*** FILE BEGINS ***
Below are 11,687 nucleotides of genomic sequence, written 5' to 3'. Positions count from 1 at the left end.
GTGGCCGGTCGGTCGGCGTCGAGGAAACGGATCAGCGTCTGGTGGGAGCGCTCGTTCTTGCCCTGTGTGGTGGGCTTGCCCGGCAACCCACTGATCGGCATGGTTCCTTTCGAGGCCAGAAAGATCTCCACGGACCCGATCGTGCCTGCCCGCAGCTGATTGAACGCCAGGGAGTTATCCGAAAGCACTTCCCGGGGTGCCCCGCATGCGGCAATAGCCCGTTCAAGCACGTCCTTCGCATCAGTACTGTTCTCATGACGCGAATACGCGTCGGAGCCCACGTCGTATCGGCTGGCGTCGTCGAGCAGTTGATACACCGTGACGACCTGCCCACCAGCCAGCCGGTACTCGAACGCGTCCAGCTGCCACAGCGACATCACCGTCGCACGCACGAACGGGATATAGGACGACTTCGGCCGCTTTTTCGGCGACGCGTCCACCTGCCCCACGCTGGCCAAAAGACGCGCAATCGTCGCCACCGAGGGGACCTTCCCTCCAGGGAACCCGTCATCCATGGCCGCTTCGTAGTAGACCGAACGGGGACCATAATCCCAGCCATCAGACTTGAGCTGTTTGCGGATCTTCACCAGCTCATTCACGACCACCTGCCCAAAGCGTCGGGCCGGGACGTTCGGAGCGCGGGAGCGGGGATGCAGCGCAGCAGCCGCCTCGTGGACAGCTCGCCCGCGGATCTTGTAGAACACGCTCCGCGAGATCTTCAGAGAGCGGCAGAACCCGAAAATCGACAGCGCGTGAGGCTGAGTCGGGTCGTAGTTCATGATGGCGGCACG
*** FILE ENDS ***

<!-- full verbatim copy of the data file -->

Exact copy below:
Below are 11,687 nucleotides of genomic sequence, written 5' to 3'. Positions count from 1 at the left end.
GTGGCCGGTCGGTCGGCGTCGAGGAAACGGATCAGCGTCTGGTGGGAGCGCTCGTTCTTGCCCTGTGTGGTGGGCTTGCCCGGCAACCCACTGATCGGCATGGTTCCTTTCGAGGCCAGAAAGATCTCCACGGACCCGATCGTGCCTGCCCGCAGCTGATTGAACGCCAGGGAGTTATCCGAAAGCACTTCCCGGGGTGCCCCGCATGCGGCAATAGCCCGTTCAAGCACGTCCTTCGCATCAGTACTGTTCTCATGACGCGAATACGCGTCGGAGCCCACGTCGTATCGGCTGGCGTCGTCGAGCAGTTGATACACCGTGACGACCTGCCCACCAGCCAGCCGGTACTCGAACGCGTCCAGCTGCCACAGCGACATCACCGTCGCACGCACGAACGGGATATAGGACGACTTCGGCCGCTTTTTCGGCGACGCGTCCACCTGCCCCACGCTGGCCAAAAGACGCGCAATCGTCGCCACCGAGGGGACCTTCCCTCCAGGGAACCCGTCATCCATGGCCGCTTCGTAGTAGACCGAACGGGGACCATAATCCCAGCCATCAGACTTGAGCTGTTTGCGGATCTTCACCAGCTCATTCACGACCACCTGCCCAAAGCGTCGGGCCGGGACGTTCGGAGCGCGGGAGCGGGGATGCAGCGCAGCAGCCGCCTCGTGGACAGCTCGCCCGCGGATCTTGTAGAACACGCTCCGCGAGATCTTCAGAGAGCGGCAGAACCCGAAAATCGACAGCGCGTGAGGCTGAGTCGGGTCGTAGTTCATGATGGCGGCACG